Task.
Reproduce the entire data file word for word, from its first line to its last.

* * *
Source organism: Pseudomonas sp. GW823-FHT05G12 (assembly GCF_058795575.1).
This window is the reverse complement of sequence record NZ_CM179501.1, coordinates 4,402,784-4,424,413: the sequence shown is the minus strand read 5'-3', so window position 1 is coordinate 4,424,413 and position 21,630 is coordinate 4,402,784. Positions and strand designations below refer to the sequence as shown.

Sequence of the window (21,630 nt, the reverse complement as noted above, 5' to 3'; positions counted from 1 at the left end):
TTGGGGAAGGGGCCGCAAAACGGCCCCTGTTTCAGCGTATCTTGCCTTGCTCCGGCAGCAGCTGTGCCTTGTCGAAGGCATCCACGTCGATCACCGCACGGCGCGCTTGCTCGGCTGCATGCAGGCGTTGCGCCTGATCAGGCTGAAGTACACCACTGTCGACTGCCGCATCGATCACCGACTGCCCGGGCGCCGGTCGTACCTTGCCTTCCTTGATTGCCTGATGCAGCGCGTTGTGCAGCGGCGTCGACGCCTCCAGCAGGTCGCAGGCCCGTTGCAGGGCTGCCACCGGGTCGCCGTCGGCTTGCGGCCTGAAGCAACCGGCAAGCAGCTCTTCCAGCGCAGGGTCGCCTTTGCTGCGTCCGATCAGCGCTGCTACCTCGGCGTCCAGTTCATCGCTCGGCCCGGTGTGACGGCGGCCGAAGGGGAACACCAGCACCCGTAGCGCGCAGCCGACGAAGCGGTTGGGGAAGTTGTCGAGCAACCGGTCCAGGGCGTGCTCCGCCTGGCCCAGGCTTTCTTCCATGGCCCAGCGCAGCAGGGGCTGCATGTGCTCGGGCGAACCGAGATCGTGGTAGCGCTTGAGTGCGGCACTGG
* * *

Source organism: Pseudomonas sp. GW823-FHT05G12 (assembly GCF_058795575.1).
This window is the reverse complement of sequence record NZ_CM179501.1, coordinates 4,402,784-4,424,413: the sequence shown is the minus strand read 5'-3', so window position 1 is coordinate 4,424,413 and position 21,630 is coordinate 4,402,784. Positions and strand designations below refer to the sequence as shown.

Sequence of the window (21,630 nt, the reverse complement as noted above, 5' to 3'; positions counted from 1 at the left end):
TTGGGGAAGGGGCCGCAAAACGGCCCCTGTTTCAGCGTATCTTGCCTTGCTCCGGCAGCAGCTGTGCCTTGTCGAAGGCATCCACGTCGATCACCGCACGGCGCGCTTGCTCGGCTGCATGCAGGCGTTGCGCCTGATCAGGCTGAAGTACACCACTGTCGACTGCCGCATCGATCACCGACTGCCCGGGCGCCGGTCGTACCTTGCCTTCCTTGATTGCCTGATGCAGCGCGTTGTGCAGCGGCGTCGACGCCTCCAGCAGGTCGCAGGCCCGTTGCAGGGCTGCCACCGGGTCGCCGTCGGCTTGCGGCCTGAAGCAACCGGCAAGCAGCTCTTCCAGCGCAGGGTCGCCTTTGCTGCGTCCGATCAGCGCTGCTACCTCGGCGTCCAGTTCATCGCTCGGCCCGGTGTGACGGCGGCCGAAGGGGAACACCAGCACCCGTAGCGCGCAGCCGACGAAGCGGTTGGGGAAGTTGTCGAGCAACCGGTCCAGGGCGTGCTCCGCCTGGCCCAGGCTTTCTTCCATGGCCCAGCGCAGCAGGGGCTGCATGTGCTCGGGCGAACCGAGATCGTGGTAGCGCTTGAGTGCGGCACTGG